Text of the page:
Frizz’s challenge this week is the letter H. H for home, which was the objective not only of brave Ulysses, but also of every man who gets on base (spring training has already started so get ready for more baseball references). In fact the following H piece that I submitted to Frizz features my beloved stickball field (the field of dreams) of my home town.
My Home in the Bronx
My home in the Bronx sat at the bottom of quiet street – alongside the trestle of the IRT Bronx Park East station. It was Sagamore Street, a short but wide block that ran from Unionport Road and the border of Bronx Park at the top of the hill down one block, then under the train station, and then one block more until it ended at White Plains Road. I always see the neighborhood as a forgotten little pocket.
Together with three apartment buildings on Unionport Rd., an old farmhouse, a large empty lot of weeds behind the apartment buildings, a couple of stores up the block under the trestle, and a newsstand, we formed a self-sufficient neighborhood. It was large enough that the people down at the farthest building, 1980, formed their own group – although both groups mixed freely. Today it looks a bit different. They’ve built on the lots, torn down the farmhouse – as well as the one in the back, old Mrs. Yates’ place – and built small houses, which extend into the open area behind the park.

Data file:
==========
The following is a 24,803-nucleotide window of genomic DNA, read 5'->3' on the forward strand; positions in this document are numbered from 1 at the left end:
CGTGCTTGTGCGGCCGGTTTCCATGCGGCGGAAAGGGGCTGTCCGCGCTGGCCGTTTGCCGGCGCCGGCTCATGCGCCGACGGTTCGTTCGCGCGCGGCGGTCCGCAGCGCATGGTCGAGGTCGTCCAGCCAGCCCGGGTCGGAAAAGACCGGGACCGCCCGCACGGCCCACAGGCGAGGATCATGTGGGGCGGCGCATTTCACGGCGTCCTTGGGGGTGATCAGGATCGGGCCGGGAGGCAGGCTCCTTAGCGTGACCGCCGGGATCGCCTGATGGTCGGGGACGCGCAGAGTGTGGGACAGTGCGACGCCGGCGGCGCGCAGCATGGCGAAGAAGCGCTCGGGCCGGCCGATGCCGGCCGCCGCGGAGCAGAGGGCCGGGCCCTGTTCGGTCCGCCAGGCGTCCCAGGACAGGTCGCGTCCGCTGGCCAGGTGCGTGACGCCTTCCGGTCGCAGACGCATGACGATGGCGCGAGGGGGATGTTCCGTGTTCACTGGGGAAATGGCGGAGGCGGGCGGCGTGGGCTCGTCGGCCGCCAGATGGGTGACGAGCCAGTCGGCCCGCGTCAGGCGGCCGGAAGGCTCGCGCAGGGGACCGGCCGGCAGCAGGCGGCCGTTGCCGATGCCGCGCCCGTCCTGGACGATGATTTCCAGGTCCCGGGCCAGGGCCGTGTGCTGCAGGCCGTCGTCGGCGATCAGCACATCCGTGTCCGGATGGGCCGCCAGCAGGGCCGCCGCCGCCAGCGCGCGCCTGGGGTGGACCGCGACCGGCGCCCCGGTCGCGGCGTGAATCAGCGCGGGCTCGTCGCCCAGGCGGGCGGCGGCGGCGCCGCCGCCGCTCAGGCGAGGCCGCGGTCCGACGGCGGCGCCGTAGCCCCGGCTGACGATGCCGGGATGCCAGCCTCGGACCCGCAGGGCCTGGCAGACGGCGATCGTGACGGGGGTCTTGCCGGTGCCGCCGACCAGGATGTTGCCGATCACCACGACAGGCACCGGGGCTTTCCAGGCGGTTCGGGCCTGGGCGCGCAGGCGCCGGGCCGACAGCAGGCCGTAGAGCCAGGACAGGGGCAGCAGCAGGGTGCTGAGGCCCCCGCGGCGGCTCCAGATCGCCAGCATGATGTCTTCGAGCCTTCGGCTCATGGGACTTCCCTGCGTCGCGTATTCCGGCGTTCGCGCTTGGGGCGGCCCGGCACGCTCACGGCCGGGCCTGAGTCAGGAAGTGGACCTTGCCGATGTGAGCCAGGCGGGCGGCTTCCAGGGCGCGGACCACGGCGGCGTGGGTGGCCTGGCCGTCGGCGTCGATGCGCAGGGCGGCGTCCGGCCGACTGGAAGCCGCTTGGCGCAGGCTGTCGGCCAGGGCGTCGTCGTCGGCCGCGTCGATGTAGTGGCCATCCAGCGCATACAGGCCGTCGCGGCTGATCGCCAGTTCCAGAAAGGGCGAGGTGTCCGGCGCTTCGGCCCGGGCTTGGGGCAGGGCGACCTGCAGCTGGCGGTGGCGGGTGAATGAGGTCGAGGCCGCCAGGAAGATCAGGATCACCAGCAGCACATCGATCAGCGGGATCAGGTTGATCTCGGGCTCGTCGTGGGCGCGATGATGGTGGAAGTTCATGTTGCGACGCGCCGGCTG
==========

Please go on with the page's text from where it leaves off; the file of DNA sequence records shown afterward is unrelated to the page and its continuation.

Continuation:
It’s still recognizable though. The park is still there, although the terrain has shifted a bit over the years. The three apartment buildings still stand, as well as does my house, 662 Sagamore St. – still alongside the trestle and sided now by five little houses instead of two. The street is still wide, and remains ready to host a stickball game. But it looks like they’re not playing much; the plate and bases aren’t marked like before – by chalk and by etchings from sharp rocks.
It’s much quieter now.
What it used to be was the greatest place on earth. For me at least. Those stickball games on the long summer nights, those endless days of playing ball, wasting time, sitting on the benches, being on the block. It was eden. The memory of that neighborhood, my block, still burns with so soft a flame in my heart.